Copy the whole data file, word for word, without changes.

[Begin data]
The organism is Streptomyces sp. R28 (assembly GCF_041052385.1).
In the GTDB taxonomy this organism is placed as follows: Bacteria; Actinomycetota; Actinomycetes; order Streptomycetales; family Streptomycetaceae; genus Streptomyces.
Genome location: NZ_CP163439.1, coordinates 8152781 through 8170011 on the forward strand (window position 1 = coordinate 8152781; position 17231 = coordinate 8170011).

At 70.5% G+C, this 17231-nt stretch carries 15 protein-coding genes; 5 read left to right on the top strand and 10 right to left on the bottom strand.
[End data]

The organism is Streptomyces sp. R28 (assembly GCF_041052385.1).
In the GTDB taxonomy this organism is placed as follows: Bacteria; Actinomycetota; Actinomycetes; order Streptomycetales; family Streptomycetaceae; genus Streptomyces.
Genome location: NZ_CP163439.1, coordinates 8152781 through 8170011 on the forward strand (window position 1 = coordinate 8152781; position 17231 = coordinate 8170011).

At 70.5% G+C, this 17231-nt stretch carries 15 protein-coding genes; 5 read left to right on the top strand and 10 right to left on the bottom strand.